Litigants from outside London will be expected in future to state reasons for their case to be diverted to the capital under new rules.

The Civil Procedure Rule Committee (CPRC) has amended existing regulations to require an explanation why a case is not suitable for hearing in regional specialist courts.

In a report last July, Mr Justice Coulson noted that specialist judges in Manchester and Leeds were concerned at the number of cases being diverted to the capital.

Coulson concluded that the diversion of work was not a ‘critical issue’ and urged the committee not to take the most extreme option of insisting that parties should start the claim in the centre with which the claimant has the closest connection.

Instead, he proposed amending existing rules asking parties to say why London is a more suitable venue.

Practice direction 29 will now state that parties must explain in their directions questionnaire why the case is not suitable for hearing in the appropriate specialist regional court.

The additional section states: ‘Those regional specialist court centres have been set up to deal with appropriate cases out of London, so the parties will need to state in detail why, despite the availability of a regional specialist court, they wish the case to be heard in London.’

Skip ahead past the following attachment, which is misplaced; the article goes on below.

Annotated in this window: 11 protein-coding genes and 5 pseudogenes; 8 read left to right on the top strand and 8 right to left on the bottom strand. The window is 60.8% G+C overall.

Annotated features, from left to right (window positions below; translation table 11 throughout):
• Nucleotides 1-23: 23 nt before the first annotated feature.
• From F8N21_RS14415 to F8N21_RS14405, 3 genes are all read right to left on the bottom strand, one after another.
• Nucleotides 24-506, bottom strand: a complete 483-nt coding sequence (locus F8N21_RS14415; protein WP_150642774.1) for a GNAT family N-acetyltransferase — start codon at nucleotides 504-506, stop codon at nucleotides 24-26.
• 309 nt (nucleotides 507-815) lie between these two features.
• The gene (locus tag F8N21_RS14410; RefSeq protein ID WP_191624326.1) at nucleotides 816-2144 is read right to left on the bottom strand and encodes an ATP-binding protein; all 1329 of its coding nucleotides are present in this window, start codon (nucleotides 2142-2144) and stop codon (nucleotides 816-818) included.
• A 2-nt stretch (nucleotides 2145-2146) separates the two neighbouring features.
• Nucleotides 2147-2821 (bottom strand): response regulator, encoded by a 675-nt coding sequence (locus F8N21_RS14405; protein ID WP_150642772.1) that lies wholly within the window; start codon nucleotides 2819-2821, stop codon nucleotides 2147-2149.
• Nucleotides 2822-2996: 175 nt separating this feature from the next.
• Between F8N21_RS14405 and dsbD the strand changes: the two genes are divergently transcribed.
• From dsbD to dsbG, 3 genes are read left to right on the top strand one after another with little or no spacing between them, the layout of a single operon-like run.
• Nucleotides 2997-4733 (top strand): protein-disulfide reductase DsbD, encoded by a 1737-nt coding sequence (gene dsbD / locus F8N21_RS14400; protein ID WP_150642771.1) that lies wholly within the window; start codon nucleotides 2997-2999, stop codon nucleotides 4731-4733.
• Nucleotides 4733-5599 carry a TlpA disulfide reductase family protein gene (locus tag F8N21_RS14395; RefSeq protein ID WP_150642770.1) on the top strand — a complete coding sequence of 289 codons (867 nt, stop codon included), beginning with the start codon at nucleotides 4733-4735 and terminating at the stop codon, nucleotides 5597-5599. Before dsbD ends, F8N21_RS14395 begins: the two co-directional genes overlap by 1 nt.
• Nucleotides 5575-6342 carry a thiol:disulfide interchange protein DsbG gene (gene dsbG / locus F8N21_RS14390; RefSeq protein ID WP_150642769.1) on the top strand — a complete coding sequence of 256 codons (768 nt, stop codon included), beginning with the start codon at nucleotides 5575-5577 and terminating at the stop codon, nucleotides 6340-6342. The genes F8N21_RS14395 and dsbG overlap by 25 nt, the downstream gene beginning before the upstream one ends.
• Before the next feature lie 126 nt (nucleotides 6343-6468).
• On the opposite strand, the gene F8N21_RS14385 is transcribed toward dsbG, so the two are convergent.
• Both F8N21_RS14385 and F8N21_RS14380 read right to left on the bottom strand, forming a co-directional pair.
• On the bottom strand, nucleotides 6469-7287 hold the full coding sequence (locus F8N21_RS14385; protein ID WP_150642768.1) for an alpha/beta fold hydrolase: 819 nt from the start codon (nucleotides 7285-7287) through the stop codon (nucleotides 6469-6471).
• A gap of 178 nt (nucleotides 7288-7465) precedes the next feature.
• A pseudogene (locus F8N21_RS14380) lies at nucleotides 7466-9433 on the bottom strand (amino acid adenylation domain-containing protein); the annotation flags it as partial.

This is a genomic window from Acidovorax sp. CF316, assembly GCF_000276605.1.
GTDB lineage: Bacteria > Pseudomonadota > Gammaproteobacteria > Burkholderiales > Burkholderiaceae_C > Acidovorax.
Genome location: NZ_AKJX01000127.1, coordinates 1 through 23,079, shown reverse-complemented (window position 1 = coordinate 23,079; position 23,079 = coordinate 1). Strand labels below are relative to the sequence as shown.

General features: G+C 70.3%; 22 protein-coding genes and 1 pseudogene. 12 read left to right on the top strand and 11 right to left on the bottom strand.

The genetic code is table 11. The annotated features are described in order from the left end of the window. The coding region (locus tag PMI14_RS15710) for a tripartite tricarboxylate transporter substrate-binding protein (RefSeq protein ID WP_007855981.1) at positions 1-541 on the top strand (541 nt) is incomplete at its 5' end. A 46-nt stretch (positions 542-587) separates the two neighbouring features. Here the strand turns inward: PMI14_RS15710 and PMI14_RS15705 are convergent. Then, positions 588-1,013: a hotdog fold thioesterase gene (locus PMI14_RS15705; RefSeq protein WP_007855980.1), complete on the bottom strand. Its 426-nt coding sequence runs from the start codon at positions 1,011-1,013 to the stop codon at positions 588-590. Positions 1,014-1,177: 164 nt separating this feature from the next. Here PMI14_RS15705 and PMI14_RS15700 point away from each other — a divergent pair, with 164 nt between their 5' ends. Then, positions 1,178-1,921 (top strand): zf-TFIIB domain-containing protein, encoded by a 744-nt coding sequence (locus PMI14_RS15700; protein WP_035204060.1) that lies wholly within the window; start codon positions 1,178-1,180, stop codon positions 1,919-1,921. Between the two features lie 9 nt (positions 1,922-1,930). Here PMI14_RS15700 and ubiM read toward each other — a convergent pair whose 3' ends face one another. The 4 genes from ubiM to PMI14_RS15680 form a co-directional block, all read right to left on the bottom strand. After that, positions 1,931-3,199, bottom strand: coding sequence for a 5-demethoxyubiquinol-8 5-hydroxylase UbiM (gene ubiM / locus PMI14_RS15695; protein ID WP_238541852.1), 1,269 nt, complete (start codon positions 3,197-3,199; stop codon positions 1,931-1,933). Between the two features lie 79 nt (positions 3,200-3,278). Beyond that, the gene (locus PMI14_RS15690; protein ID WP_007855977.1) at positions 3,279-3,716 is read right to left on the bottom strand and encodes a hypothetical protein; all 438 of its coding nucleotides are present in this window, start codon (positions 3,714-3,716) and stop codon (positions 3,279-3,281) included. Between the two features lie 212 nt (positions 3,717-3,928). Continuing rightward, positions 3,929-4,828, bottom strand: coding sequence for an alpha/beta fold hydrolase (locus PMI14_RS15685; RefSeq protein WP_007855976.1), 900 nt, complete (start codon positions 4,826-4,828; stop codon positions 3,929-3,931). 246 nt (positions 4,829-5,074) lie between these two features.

According to minutes of the committee's December meeting published yesterday, Coulson said both parties in two separate cases have told him since his report that they preferred London because more judges are available and cases get on faster.

He said that on asking around he found this to be a commonly held view.

The CPRC said it had considered amendments to rules in relation to rates, with Coulson noting that rates were better for hearings in London.

But the committee said it opted not to act following a written response from senior costs judge Andrew Gordon-Saker, who gave an ‘absolute assurance’ that no costs judge or costs officer would allow a higher hourly rate simply because the case was heard in London.

‘The only relevant geographical factor is the location where the work was done,’ said Gordon-Saker. ‘The guideline hourly rates are based only on the location of the solicitor, not the location of the hearing.’